Something a Little Different with Colin Cotterill
The setting in which a story takes place is one of the main dictating factors as to the people and events you are going to encounter. In general, authors tend to stick to what they know in real life, either reproducing or expanding upon the places they have visited or live in. For this reason, many books written in the English language take place in the anglicized world of North America and Western Europe, and while there is certainly much fodder for interesting stories, it's a setting that's starting to feel a little too common. After all, isn't there a world out there beyond New York, London, Paris and Rome?
The good news is that there are writers who strive to offer something different and unusual, a group that certainly includes Colin Cotterill. Living in Southeast Asia, Cotterill has spent many years observing the people, culture and history around him, and through his writings he shares his appreciation, thoughts and meditations on those. For the English-speaking audience, Cotterill represents an invaluable window into what life is like on that side of the globe, one that's been open for a long time thanks to instant classics like I Shot the Buddha and The Woman Who Wouldn't Die, featuring the ever-popular Dr. Siri Paiboun. More recently, he released another novel to add to the good doctor's series, titled Six and a Half Deadly Sins .
The Finger of Mystery
The year is 1979, and the events take place in Laos, following the afore-mentioned Dr. Siri. He is the country's retired national coroner and is simply trying to enjoy his life alongside his wife and idiosyncratic entourage. But of course, we know that such goals are an exercise in futility for a good protagonist: one day, he receives a traditional pha sin skirt at his doorstep. There is only one slightly alarming detail about it, and it's that it came with a severed human finger stitched into its lining.
Needless to say, the doctor never could resist a good mystery, especially one where someone's life might be in danger. Thus, his cohorts and him set out on a trip up North where he believes the skirt was made to try and unravel the web of intrigue surrounding it. However, not only are sinister forces working against him, but the Northern part of the country is about to descend into turmoil as violent eruptions occur along the border. The odds are certainly stacked against him, but that's just how the doctor likes it.
Strangers in a Strange Land
While I have no doubt that for many readers Laotian culture holds few surprises or mysteries, the same cannot be said for the countless ones among us who spent their lives immersed in the Western world. If, like myself, you are a stranger to Southeast Asia, then for that reason alone the book promises to be a kind of eye-opening excursion into a part of the world we seldom hear about (despite being the country which the United States bombarded the most). Cotterill takes the time to explore, describe and explain a world that feels very strange and different, almost becoming something akin to a tour guide.
In turn, this impression of being a stranger in a strange land has a palpable effect on the plot itself, always making you feel like you're stuck somewhere between the realms of logic and magical realism. There are times when you can't be quite sure of what's happening, or more precisely, whether an event is real or shrouded in imagination and impressionism. This only works to heighten the atmosphere of mystery surrounding the skirt, the finger in it and the identity of its owner.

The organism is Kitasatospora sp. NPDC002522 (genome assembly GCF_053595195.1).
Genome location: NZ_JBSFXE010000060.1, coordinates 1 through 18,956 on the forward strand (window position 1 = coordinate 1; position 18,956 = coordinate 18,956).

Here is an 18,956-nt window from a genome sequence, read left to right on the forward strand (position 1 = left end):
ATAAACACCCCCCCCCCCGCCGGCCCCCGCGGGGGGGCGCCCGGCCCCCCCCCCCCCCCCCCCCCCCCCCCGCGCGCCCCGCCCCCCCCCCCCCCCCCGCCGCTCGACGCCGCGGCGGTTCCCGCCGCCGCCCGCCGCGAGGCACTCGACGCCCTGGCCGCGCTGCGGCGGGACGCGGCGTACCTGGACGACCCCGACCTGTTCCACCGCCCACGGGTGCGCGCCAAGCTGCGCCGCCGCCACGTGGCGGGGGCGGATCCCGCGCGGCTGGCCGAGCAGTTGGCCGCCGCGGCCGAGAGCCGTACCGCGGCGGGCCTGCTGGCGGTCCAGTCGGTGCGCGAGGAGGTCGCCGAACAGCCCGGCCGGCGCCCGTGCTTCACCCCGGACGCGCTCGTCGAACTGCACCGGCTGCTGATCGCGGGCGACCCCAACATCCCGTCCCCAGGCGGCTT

A Chase Better than the Catch
For those who aren't familiar with Cotterill's works, I'll just say that the main attraction is the process of unravelling the mystery, rather than the ultimate revelations it brings along. While the ending is doubtlessly powerful and surprising to a certain extent, it's more about how we get there. In the process of finding out the truth the quirky characters we've come to respect and care for go through many unusual and testing ordeals, and seeing them use their wits (and on occasion, luck) to wade a path across complete chaos is its own reward. Even if you do know that ultimately there will be a resolution that puts everything in place, you will very rarely, if ever, be able to guess exactly what's coming on the next turn.
Speaking of the characters, they are another strong aspect of the book, all unique and memorable in their own rights. It feels as if the author specifically tried to differentiate them and make them stick out in your mind. He develops them at the right pace and knows how to make us care for them, revealing the right information at the appropriate times. As you get to the end, you'll find yourself feeling something for people that don't exist in a place you've likely never given much thought to... which just goes to show how skilled of an author Cotterill is.
If you're a fan of the author and his Dr. Siri Paiboun mysteries then you don't need to think twice about getting this book as it continues with the proudly-established traditions without a hitch. It's everything you'd expect from a book in this series and does the author justice. If you are new to Cotterill and know nothing about the series, I'd say that this is a pretty good book to start with if you're looking for an exceptionally well-written quirky mystery with screwball elements, memorable characters and taking place in an unusual as well as under-explored setting.
Article written by David ben Efraim (bookwormex.com)
You can buy this book at:
These are posts made by friends of Wordrefiner. I am grateful to share these with my guests.
"I'm very pleased with all your efforts. Twitter promotion and proofreading were beyond what I expected with a book review. Your suggestions throughout the process of refining both books helped me immensely. I look forward to working with you again." A.E.H Veenman “Dial QR for Murder” and “Prepped for the Kill”